Looking for Equipoise

Controversy regarding potential treatments and vaccines for COVID-19 has brought arguments about randomized trial methods into the public square.  Disagreements about interim analyses and early stopping of vaccine trials have moved from the methods sections of medical journals to the editorial section of the Wall Street Journal.   I never imagined a rowdy public debate about the more sensitive Pocock stopping rule versus the more patient O’Brien-Fleming rule.  A randomized trial nerd like me should be heartened that anyone even cares about the difference.  I imagine it’s how Canadians feel during Winter Olympic years when the rest of the world actually watches curling.  But the debates have grown so heated that choice of a statistical stopping rule has become a test of political allegiance.  And that drove me to some historical reading about the concept of equipoise.

As originally understood, the ethical requirement for equipoise in randomized trials applied to the individual clinician and the individual patient.  Each clinician was expected to place their duty to an individual patient over any regard for public health or scientific knowledge.  By that understanding, a clinician would only recommend or participate in a randomized trial if they had absolutely no preference.  If they preferred one of the treatments being compared, they were obligated to recommend that treatment and recommend against joining a randomized trial.    

In 1987, Benjamin Freedman suggested an alternative concept of “clinical equipoise”, applied at the community level rather than to the individual patient.  A clinician might have a general preference for one treatment over another.  Or the clinician might believe that one treatment would be preferred for a specific patient.  But that clinician might still suggest that their patient participate in a randomized trial if the overall clinical or scientific community was uncertain about the best choice.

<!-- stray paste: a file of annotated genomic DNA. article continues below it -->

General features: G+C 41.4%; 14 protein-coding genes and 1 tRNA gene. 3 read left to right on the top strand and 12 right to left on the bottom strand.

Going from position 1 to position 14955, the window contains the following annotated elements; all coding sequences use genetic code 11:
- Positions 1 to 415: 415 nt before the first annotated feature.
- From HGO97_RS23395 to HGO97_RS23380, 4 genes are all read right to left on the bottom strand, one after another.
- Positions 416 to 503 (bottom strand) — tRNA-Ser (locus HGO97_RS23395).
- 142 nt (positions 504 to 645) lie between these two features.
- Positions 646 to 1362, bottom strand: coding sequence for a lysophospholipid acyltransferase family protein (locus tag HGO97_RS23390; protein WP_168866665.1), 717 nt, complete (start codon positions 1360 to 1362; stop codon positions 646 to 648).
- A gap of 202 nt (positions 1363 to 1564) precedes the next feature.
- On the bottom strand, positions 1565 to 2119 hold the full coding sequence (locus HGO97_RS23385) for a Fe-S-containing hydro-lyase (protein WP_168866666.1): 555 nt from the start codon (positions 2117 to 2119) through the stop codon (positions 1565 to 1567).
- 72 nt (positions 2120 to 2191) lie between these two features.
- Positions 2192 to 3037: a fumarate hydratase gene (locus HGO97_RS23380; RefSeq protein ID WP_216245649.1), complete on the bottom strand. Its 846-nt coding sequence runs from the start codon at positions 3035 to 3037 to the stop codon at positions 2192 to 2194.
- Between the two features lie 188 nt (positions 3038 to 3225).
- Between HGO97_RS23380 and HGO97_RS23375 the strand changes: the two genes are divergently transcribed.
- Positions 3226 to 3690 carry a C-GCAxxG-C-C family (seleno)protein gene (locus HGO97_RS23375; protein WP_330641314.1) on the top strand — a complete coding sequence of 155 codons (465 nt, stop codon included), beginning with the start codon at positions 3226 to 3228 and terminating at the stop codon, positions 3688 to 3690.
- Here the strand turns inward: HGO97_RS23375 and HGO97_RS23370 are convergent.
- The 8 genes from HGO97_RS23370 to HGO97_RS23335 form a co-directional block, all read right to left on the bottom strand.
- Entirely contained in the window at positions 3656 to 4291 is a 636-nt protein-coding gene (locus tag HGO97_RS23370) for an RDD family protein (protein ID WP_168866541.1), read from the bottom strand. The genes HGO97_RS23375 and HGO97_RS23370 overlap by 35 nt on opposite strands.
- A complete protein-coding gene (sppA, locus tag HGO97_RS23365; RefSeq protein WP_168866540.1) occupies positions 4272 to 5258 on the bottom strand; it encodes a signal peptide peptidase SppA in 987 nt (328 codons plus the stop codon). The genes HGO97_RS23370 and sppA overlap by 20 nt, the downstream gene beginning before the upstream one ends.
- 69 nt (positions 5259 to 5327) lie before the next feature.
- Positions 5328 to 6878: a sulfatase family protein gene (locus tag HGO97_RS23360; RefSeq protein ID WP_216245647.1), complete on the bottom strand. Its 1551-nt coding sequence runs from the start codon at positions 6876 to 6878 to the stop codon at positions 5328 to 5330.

Freedman’s discussion of equipoise offers some useful words for navigating current controversies regarding COVID-19 clinical trials.  He suggested that a clinician could ethically particicipate in a randomized trial or recommend participation to their patients “if their less-favored treatment is preferred by colleagues whom they consider to be responsible and competent.”  A clinician is not expected to be ignorant or indifferent (“I have no idea what’s best for you.”).  Instead, they are expected to be honest regarding uncertainty (“I believe A is probably better, but many experts I respect believe that B is best.”).    Freedman proposed that a randomized trial evaluating some new treatment is ethically appropriate if success of that treatment “appears to be a reasonable gamble.”  That language accurately communicates both the hope and uncertainty central to randomized trials of new treatments.  It also communicates that odds of success can change with time.  A gamble that appeared reasonable when a randomized trial started may become less reasonable as new evidence – from within the trial or outside of it – accumulates.  Reasonable investigators must periodically reconsider their assessments of whether the original gamble remains reasonable.  That’s where those stopping rules come in. The concept of clinical equipoise also helps to frame our MHRN randomized trials of new mental health services or programs.  We are often studying treatments or programs that we have developed or adapted, so we are neither ignorant nor indifferent.  We certainly care about the trial outcome, and we usually hope the new treatment we are testing will be found helpful.  But we do randomized trials because our beliefs and hopes are not evidence.

Greg Simon

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